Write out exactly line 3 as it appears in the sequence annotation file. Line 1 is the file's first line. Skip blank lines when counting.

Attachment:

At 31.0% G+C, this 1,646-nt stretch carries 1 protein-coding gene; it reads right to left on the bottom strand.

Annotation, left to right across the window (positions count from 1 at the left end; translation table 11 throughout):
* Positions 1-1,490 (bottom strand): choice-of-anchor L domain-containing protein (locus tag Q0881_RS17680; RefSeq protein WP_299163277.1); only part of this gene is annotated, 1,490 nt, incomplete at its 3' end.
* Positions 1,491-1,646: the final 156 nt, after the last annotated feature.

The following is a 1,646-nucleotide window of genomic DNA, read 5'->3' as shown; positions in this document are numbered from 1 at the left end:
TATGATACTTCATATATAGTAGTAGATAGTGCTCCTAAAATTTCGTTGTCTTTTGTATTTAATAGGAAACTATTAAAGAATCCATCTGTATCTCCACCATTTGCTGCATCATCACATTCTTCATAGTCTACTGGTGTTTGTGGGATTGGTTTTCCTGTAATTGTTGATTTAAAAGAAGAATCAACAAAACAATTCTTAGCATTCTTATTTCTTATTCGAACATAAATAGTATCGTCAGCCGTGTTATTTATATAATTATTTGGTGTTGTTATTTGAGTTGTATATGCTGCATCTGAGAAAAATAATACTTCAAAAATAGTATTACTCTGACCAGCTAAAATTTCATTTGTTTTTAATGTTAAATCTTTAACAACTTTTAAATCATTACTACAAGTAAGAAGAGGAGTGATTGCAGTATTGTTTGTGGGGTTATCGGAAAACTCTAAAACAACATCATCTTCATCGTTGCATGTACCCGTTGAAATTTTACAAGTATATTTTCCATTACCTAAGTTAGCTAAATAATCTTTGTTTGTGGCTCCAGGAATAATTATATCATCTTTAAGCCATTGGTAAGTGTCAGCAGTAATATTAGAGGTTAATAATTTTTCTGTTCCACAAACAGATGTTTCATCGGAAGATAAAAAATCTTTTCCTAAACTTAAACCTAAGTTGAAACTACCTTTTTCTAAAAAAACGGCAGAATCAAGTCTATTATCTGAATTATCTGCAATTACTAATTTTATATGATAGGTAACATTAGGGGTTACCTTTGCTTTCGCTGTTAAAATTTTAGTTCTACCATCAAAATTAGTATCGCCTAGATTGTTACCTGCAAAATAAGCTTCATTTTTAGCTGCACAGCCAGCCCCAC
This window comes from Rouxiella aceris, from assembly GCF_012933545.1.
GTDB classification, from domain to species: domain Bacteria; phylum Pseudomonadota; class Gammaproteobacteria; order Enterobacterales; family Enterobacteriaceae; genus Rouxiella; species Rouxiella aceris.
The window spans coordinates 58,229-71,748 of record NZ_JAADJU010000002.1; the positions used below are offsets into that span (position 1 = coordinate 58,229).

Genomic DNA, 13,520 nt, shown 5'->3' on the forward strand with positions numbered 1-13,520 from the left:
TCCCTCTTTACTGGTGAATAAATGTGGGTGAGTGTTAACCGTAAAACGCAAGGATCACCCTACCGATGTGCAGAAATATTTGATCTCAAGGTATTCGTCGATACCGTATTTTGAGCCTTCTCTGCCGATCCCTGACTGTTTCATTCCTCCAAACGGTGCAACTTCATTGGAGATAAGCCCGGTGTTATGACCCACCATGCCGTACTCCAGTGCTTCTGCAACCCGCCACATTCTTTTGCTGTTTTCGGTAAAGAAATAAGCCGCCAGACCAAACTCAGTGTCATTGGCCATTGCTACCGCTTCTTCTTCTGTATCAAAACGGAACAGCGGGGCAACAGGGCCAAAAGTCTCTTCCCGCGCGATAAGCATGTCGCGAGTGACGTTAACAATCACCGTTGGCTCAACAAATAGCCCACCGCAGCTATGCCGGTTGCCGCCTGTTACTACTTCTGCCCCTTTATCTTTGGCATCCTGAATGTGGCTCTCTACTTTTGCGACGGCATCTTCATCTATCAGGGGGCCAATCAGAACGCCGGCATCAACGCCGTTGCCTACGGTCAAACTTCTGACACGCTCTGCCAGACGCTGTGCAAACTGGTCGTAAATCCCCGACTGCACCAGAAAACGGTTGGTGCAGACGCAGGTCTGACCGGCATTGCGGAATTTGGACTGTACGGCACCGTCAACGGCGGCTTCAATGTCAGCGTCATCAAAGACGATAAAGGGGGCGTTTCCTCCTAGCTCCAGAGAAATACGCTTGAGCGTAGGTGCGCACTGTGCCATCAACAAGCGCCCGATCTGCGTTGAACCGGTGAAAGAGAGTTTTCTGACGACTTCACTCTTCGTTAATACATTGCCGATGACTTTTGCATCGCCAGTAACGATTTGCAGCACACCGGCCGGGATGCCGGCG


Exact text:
* Positions 1-1,490 (bottom strand): choice-of-anchor L domain-containing protein (locus tag Q0881_RS17680; RefSeq protein WP_299163277.1); only part of this gene is annotated, 1,490 nt, incomplete at its 3' end.